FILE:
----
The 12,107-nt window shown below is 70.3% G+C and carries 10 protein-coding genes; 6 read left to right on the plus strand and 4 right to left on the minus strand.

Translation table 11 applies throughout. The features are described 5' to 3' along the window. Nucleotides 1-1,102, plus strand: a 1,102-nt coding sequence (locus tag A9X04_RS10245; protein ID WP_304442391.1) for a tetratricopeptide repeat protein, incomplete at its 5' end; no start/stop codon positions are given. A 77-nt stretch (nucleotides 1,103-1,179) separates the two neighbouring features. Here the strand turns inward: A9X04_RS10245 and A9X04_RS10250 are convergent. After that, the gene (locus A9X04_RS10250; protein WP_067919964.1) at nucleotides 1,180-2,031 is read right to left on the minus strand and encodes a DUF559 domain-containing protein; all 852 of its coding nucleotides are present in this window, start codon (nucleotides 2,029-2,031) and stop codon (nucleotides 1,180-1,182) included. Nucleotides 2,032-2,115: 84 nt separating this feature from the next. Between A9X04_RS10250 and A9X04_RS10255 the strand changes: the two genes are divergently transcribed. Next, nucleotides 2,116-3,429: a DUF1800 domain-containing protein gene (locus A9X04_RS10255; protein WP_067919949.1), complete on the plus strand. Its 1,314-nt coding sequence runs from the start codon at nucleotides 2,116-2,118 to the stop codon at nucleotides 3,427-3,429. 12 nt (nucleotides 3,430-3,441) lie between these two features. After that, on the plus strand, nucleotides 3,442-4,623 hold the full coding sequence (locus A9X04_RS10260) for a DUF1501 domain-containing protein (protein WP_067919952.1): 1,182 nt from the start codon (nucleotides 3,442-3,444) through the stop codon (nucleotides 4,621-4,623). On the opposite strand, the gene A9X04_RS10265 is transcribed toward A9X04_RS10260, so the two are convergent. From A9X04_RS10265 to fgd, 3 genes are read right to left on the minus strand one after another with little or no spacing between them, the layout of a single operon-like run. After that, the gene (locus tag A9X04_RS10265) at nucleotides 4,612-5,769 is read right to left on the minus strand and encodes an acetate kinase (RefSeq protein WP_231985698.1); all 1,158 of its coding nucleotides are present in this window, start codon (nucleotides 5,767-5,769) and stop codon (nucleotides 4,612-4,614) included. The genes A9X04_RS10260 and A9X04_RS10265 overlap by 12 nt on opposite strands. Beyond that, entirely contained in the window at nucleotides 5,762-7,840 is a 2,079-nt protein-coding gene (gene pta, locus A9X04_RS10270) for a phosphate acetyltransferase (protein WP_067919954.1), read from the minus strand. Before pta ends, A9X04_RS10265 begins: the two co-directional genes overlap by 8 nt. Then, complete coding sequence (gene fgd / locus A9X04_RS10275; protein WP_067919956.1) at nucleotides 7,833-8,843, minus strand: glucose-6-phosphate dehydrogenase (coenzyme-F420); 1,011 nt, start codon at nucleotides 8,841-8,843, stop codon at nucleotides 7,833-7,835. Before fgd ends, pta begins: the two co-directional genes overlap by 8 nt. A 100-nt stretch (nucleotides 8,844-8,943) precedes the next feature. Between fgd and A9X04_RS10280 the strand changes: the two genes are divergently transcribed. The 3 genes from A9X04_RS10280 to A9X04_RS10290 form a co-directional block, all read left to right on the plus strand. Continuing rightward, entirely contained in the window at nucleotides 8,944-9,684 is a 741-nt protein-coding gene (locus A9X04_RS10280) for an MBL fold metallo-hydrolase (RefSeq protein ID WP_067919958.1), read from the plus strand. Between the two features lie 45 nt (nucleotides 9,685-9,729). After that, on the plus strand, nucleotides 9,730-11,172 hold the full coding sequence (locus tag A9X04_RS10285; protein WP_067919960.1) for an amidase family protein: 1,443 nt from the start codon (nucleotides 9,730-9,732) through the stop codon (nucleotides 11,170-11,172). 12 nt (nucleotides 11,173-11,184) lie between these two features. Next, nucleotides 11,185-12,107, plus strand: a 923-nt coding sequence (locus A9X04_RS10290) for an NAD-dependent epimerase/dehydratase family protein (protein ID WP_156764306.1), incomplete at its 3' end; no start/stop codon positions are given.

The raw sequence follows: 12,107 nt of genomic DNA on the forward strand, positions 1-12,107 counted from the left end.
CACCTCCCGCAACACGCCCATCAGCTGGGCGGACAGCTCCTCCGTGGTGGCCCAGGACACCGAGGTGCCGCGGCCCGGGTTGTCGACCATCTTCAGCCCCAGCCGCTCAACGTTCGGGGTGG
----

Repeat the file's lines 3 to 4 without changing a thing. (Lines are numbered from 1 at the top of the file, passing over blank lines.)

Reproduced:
The raw sequence follows: 12,107 nt of genomic DNA on the forward strand, positions 1-12,107 counted from the left end.
CACCTCCCGCAACACGCCCATCAGCTGGGCGGACAGCTCCTCCGTGGTGGCCCAGGACACCGAGGTGCCGCGGCCCGGGTTGTCGACCATCTTCAGCCCCAGCCGCTCAACGTTCGGGGTGG